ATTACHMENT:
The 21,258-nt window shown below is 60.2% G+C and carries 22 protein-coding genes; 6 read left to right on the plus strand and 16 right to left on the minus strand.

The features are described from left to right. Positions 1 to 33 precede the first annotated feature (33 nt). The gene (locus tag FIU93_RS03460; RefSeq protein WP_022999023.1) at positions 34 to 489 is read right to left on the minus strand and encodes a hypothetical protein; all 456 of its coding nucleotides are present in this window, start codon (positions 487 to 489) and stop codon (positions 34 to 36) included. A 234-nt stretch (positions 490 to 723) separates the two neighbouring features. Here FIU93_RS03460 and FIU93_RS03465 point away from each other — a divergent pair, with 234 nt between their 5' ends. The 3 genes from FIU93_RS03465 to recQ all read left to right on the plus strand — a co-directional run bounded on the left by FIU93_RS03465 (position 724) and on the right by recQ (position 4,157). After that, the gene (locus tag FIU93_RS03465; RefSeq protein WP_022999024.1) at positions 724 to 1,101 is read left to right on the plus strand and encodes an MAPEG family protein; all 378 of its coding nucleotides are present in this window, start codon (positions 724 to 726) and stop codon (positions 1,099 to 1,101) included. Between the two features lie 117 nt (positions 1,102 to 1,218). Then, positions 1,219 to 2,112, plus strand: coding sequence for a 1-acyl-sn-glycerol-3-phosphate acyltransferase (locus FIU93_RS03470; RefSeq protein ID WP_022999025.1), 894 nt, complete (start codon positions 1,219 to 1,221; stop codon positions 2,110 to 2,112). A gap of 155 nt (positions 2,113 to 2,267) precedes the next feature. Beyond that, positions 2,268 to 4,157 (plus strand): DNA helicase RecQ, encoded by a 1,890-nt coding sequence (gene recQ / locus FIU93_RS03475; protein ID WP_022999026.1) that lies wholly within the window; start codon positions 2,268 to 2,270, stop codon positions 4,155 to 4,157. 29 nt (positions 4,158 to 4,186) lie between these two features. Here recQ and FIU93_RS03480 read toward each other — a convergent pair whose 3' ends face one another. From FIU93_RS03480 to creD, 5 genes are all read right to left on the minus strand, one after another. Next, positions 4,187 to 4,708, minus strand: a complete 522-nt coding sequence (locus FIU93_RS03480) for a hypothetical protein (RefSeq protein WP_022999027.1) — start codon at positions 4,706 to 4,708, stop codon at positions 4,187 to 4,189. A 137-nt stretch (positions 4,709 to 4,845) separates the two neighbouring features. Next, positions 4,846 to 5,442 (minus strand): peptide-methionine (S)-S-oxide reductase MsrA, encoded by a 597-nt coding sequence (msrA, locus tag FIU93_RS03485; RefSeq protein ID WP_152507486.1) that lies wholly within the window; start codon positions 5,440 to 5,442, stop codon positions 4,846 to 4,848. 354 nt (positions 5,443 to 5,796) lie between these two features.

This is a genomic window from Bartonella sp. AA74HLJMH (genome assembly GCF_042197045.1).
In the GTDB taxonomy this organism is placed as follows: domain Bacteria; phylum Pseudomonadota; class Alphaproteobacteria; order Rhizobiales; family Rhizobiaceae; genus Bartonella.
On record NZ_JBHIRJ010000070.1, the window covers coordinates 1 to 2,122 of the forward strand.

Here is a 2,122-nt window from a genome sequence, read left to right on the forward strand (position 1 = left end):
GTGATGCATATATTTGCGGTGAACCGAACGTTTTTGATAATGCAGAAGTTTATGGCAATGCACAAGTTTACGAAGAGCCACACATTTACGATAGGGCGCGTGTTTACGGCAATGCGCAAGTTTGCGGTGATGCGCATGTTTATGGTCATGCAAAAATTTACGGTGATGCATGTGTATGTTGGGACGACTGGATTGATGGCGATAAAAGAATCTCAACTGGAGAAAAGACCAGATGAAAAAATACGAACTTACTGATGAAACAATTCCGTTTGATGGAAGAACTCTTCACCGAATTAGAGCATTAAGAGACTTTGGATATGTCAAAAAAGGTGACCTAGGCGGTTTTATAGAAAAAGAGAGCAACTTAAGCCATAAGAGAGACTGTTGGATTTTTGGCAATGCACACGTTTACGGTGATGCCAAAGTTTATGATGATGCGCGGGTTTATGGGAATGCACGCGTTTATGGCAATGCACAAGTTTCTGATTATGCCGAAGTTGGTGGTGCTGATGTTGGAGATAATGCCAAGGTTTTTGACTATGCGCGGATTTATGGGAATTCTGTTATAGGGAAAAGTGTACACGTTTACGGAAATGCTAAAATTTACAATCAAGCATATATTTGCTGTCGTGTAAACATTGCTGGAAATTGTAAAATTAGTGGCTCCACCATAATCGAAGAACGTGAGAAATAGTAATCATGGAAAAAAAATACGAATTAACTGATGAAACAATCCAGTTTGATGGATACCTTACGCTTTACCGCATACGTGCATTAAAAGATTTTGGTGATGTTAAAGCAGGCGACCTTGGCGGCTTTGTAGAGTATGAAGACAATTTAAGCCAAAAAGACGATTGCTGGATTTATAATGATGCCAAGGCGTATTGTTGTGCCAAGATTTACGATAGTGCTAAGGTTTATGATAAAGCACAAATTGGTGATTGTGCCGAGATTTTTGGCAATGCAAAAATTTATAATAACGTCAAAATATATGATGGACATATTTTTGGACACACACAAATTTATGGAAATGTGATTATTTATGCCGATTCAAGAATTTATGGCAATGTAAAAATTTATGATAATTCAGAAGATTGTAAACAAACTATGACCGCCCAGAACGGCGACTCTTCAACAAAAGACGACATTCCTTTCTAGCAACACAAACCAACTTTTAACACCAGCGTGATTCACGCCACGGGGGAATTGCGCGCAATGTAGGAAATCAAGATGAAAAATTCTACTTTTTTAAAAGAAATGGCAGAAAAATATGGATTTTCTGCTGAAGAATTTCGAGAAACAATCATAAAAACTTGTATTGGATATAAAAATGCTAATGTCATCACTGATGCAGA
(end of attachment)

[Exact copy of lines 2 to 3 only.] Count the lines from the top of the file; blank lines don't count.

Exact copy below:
The features are described from left to right. Positions 1 to 33 precede the first annotated feature (33 nt). The gene (locus tag FIU93_RS03460; RefSeq protein WP_022999023.1) at positions 34 to 489 is read right to left on the minus strand and encodes a hypothetical protein; all 456 of its coding nucleotides are present in this window, start codon (positions 487 to 489) and stop codon (positions 34 to 36) included. A 234-nt stretch (positions 490 to 723) separates the two neighbouring features. Here FIU93_RS03460 and FIU93_RS03465 point away from each other — a divergent pair, with 234 nt between their 5' ends. The 3 genes from FIU93_RS03465 to recQ all read left to right on the plus strand — a co-directional run bounded on the left by FIU93_RS03465 (position 724) and on the right by recQ (position 4,157). After that, the gene (locus tag FIU93_RS03465; RefSeq protein WP_022999024.1) at positions 724 to 1,101 is read left to right on the plus strand and encodes an MAPEG family protein; all 378 of its coding nucleotides are present in this window, start codon (positions 724 to 726) and stop codon (positions 1,099 to 1,101) included. Between the two features lie 117 nt (positions 1,102 to 1,218). Then, positions 1,219 to 2,112, plus strand: coding sequence for a 1-acyl-sn-glycerol-3-phosphate acyltransferase (locus FIU93_RS03470; RefSeq protein ID WP_022999025.1), 894 nt, complete (start codon positions 1,219 to 1,221; stop codon positions 2,110 to 2,112). A gap of 155 nt (positions 2,113 to 2,267) precedes the next feature. Beyond that, positions 2,268 to 4,157 (plus strand): DNA helicase RecQ, encoded by a 1,890-nt coding sequence (gene recQ / locus FIU93_RS03475; protein ID WP_022999026.1) that lies wholly within the window; start codon positions 2,268 to 2,270, stop codon positions 4,155 to 4,157. 29 nt (positions 4,158 to 4,186) lie between these two features. Here recQ and FIU93_RS03480 read toward each other — a convergent pair whose 3' ends face one another. From FIU93_RS03480 to creD, 5 genes are all read right to left on the minus strand, one after another. Next, positions 4,187 to 4,708, minus strand: a complete 522-nt coding sequence (locus FIU93_RS03480) for a hypothetical protein (RefSeq protein WP_022999027.1) — start codon at positions 4,706 to 4,708, stop codon at positions 4,187 to 4,189. A 137-nt stretch (positions 4,709 to 4,845) separates the two neighbouring features. Next, positions 4,846 to 5,442 (minus strand): peptide-methionine (S)-S-oxide reductase MsrA, encoded by a 597-nt coding sequence (msrA, locus tag FIU93_RS03485; RefSeq protein ID WP_152507486.1) that lies wholly within the window; start codon positions 5,440 to 5,442, stop codon positions 4,846 to 4,848. 354 nt (positions 5,443 to 5,796) lie between these two features.

This is a genomic window from Bartonella sp. AA74HLJMH (genome assembly GCF_042197045.1).